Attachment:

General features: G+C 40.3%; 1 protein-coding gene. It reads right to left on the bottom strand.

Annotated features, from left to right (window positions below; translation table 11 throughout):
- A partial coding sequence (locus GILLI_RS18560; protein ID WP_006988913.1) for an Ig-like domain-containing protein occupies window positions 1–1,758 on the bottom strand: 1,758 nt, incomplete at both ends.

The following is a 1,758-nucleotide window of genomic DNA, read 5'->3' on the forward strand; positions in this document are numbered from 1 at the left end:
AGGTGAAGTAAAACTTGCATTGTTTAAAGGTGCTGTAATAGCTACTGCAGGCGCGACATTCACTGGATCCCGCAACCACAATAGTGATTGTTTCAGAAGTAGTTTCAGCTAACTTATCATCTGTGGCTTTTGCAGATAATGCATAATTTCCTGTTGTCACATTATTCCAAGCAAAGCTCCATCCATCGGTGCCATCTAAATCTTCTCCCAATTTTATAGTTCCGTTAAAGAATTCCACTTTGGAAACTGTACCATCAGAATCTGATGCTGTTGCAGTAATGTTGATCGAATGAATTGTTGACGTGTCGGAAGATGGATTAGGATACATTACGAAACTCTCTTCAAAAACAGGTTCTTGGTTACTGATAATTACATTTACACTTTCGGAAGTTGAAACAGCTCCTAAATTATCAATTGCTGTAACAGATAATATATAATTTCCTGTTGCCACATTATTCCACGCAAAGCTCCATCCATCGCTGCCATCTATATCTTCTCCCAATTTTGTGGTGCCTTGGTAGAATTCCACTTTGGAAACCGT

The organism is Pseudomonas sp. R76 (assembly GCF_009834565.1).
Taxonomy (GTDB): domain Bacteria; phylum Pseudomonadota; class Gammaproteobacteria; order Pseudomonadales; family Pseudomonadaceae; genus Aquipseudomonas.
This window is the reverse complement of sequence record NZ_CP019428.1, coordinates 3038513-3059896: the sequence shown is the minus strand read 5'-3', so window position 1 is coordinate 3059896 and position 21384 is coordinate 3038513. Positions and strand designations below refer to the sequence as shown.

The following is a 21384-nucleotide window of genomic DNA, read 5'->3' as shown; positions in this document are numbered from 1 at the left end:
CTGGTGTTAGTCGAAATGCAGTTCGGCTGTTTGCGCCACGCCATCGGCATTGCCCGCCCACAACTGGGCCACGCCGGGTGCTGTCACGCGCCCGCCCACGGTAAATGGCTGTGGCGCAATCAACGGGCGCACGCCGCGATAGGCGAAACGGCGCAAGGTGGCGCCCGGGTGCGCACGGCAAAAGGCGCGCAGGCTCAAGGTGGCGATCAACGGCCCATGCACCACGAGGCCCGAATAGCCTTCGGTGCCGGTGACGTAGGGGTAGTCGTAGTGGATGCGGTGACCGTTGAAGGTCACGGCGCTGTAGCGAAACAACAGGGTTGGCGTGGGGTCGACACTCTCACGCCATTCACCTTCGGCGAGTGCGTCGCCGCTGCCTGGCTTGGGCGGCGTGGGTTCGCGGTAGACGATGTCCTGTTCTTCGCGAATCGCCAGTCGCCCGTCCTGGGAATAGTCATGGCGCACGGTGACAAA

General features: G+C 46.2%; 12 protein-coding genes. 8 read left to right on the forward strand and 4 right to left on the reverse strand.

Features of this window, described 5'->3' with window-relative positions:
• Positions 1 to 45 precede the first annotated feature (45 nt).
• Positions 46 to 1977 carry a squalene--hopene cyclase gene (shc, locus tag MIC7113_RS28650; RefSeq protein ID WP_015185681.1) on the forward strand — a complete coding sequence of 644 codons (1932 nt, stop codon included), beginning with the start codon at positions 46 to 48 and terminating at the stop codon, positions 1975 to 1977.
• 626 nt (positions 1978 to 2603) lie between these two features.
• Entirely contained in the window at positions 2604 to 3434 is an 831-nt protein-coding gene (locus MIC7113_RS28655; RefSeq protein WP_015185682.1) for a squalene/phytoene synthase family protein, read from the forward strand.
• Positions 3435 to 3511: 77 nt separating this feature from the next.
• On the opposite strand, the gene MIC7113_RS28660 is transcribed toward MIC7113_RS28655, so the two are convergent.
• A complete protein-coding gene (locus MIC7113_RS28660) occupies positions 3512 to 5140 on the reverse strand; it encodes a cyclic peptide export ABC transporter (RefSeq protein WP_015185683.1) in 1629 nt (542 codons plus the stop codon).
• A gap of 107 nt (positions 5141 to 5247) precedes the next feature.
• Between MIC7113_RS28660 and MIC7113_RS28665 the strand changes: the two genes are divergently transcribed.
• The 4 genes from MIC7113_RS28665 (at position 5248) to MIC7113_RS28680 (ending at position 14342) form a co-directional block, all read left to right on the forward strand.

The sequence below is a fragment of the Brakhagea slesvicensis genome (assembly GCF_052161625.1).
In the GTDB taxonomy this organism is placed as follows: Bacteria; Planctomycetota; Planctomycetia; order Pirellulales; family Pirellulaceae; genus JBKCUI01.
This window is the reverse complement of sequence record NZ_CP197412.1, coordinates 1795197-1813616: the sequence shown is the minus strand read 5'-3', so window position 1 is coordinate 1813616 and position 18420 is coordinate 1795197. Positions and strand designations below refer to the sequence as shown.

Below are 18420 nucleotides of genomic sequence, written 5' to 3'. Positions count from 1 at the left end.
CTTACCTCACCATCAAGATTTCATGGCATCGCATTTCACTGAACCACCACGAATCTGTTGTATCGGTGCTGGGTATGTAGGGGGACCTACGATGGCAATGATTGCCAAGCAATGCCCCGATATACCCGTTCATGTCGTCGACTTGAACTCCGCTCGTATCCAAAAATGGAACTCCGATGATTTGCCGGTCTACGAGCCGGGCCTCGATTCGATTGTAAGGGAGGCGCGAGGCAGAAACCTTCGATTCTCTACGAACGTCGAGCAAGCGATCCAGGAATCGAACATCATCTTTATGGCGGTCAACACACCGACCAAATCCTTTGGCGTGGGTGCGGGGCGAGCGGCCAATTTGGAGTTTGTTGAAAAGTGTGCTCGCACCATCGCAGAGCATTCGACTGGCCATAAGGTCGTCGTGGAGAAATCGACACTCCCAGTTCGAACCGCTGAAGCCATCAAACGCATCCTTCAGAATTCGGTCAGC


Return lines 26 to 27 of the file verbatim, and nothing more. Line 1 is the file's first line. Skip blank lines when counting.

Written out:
Below are 18420 nucleotides of genomic sequence, written 5' to 3'. Positions count from 1 at the left end.
CTTACCTCACCATCAAGATTTCATGGCATCGCATTTCACTGAACCACCACGAATCTGTTGTATCGGTGCTGGGTATGTAGGGGGACCTACGATGGCAATGATTGCCAAGCAATGCCCCGATATACCCGTTCATGTCGTCGACTTGAACTCCGCTCGTATCCAAAAATGGAACTCCGATGATTTGCCGGTCTACGAGCCGGGCCTCGATTCGATTGTAAGGGAGGCGCGAGGCAGAAACCTTCGATTCTCTACGAACGTCGAGCAAGCGATCCAGGAATCGAACATCATCTTTATGGCGGTCAACACACCGACCAAATCCTTTGGCGTGGGTGCGGGGCGAGCGGCCAATTTGGAGTTTGTTGAAAAGTGTGCTCGCACCATCGCAGAGCATTCGACTGGCCATAAGGTCGTCGTGGAGAAATCGACACTCCCAGTTCGAACCGCTGAAGCCATCAAACGCATCCTTCAGAATTCGGTCAGC